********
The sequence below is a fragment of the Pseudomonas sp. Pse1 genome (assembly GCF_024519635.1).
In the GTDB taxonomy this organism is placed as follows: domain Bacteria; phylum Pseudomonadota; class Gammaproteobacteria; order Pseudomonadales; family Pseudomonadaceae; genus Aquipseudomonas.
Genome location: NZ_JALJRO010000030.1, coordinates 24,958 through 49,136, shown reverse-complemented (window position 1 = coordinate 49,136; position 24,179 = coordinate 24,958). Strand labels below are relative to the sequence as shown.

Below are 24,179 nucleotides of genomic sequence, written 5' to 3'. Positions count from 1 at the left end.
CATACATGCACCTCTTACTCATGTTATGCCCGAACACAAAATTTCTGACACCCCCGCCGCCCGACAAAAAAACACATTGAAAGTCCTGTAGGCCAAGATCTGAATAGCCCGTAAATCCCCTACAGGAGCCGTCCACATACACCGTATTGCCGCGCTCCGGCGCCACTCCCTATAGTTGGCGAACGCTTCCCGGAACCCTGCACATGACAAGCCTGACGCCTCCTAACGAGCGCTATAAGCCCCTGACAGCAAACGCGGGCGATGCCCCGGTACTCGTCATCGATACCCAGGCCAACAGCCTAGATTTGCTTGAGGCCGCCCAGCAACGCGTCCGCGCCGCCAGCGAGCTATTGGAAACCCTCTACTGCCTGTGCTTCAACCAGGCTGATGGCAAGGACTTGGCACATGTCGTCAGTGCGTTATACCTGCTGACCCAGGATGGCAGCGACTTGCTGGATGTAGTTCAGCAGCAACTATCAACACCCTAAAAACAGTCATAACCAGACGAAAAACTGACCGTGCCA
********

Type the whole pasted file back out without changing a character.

The sequence below is a fragment of the Pseudomonas sp. Pse1 genome (assembly GCF_024519635.1).
In the GTDB taxonomy this organism is placed as follows: domain Bacteria; phylum Pseudomonadota; class Gammaproteobacteria; order Pseudomonadales; family Pseudomonadaceae; genus Aquipseudomonas.
Genome location: NZ_JALJRO010000030.1, coordinates 24,958 through 49,136, shown reverse-complemented (window position 1 = coordinate 49,136; position 24,179 = coordinate 24,958). Strand labels below are relative to the sequence as shown.

Below are 24,179 nucleotides of genomic sequence, written 5' to 3'. Positions count from 1 at the left end.
CATACATGCACCTCTTACTCATGTTATGCCCGAACACAAAATTTCTGACACCCCCGCCGCCCGACAAAAAAACACATTGAAAGTCCTGTAGGCCAAGATCTGAATAGCCCGTAAATCCCCTACAGGAGCCGTCCACATACACCGTATTGCCGCGCTCCGGCGCCACTCCCTATAGTTGGCGAACGCTTCCCGGAACCCTGCACATGACAAGCCTGACGCCTCCTAACGAGCGCTATAAGCCCCTGACAGCAAACGCGGGCGATGCCCCGGTACTCGTCATCGATACCCAGGCCAACAGCCTAGATTTGCTTGAGGCCGCCCAGCAACGCGTCCGCGCCGCCAGCGAGCTATTGGAAACCCTCTACTGCCTGTGCTTCAACCAGGCTGATGGCAAGGACTTGGCACATGTCGTCAGTGCGTTATACCTGCTGACCCAGGATGGCAGCGACTTGCTGGATGTAGTTCAGCAGCAACTATCAACACCCTAAAAACAGTCATAACCAGACGAAAAACTGACCGTGCCA